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Friday, July 5, 2013

Animals don't dump people

"Animals don't dump people" I have a bumper sticker on my guitar case that says that. It is such a true statement. Unfortunately, people do dump animals all to often. They leave them in boxes on the side of the road They tie them up in front of peoples homes, and they drive them out to remote areas and just drive away. They even put them in garbage cans. It's  a disgusting act, and one that is against the law, yet it happens all the time and seldom are these morons caught in the act.

Many times animals get dumped here at the shelter. We get here in the morning, and there is a box full of kittens on the doorstep. A month or so ago, someone walked up in broad daylight, and tied a dog to the handrail outside. I have struggled with this over the years. I want to be angry with these people for not coming in and taking responsibility for the animals. I want a chance to get information about the animals, and if possible, educate them about spay/neuter and  responsible pet care. As I've witnessed this time and again, Ive thought at least they had the sense to bring them here. After all, the place to bring unwanted animals is the animal shelter, right?  Some shelters even have night drop boxes for animals. This has been suggested for our shelter, and I cant stomach the idea of it. To me, it just gives people an excuse to treat animals like garbage.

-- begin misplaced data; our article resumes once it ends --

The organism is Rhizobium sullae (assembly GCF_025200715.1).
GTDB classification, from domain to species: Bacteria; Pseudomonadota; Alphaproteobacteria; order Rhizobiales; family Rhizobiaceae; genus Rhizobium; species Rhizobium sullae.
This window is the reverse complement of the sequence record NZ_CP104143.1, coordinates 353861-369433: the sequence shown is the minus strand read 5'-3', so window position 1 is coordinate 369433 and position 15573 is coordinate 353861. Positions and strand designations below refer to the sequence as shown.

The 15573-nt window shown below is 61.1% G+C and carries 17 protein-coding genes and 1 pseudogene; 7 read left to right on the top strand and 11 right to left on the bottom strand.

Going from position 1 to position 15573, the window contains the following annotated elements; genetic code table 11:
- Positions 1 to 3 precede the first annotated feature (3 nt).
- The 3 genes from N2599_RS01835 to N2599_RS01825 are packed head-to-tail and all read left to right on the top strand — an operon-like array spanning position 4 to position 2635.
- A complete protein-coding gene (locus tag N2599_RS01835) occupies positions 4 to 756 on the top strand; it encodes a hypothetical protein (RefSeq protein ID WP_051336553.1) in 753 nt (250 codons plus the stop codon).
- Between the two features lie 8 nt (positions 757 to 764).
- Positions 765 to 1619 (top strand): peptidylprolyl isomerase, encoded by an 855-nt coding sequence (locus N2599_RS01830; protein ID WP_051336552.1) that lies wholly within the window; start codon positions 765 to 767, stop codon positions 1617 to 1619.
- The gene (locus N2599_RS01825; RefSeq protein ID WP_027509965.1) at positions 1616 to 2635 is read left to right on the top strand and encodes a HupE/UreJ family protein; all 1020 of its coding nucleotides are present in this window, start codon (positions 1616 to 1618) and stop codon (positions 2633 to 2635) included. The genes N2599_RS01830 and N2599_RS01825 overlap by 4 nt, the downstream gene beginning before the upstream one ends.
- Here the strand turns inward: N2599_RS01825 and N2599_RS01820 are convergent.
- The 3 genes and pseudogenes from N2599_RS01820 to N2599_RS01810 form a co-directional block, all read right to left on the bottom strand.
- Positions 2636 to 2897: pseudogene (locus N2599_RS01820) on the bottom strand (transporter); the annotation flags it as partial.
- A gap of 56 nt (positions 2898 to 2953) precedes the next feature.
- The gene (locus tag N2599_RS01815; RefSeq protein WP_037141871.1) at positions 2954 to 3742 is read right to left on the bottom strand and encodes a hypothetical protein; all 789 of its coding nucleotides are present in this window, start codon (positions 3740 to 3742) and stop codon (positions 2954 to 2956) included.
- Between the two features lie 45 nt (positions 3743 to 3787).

Today, this point has been driven home to me in a big way. The Farmington animal shelter has a night drop box. It is routinely filled with 20 or more cats and dogs every night. This time of year they receive an average of 30 or more animals per day. This morning the staff there arrived to find a litter of puppies left in the night drop box inside of a metal garbage can. Thankfully they were still alive. The picture attached to this post, shows these helpless puppies as they were found this morning. It is utterly heartbreaking.

What is really sad, is that this sort of thing is preventable through low cost, and affordable spay/neuter services. Nearly every county and city in the country has some kind of program to help people do the right thing and  have their pets sterilized. San Juan County has some of these programs, but they are inadequate. The program at the Aztec animal shelter has a one year waiting list. That is too long of a wait. In that amount of time a cat can produce several litters of kittens. Each week people who live in San Juan County drive the 100 miles round trip to our shelter in order to do the right thing and get their pets fixed. This is due to the high cost of the procedures at their local veterinary hospitals. In fact the cheapest option down there is more costly than the highest priced here in La Plata County.

I realize that veterinarians are in business to make money. I would not ask them to do these procedures for free. What I'm asking is that they start being part of the solution, and help end the euthanasia of unwanted pets in their county.Get together with your community leaders and find a way to lower the cost of these procedures. Provide 10 or 20 spay neuter surgeries a month to your community at a reduced rate. Your animal shelter in Farmington has an outstanding surgery suite with the capacity to do dozens of these procedures per week. Ask yourselves why isn't it being used for these procedures. Get involved and help out your shelter and your community.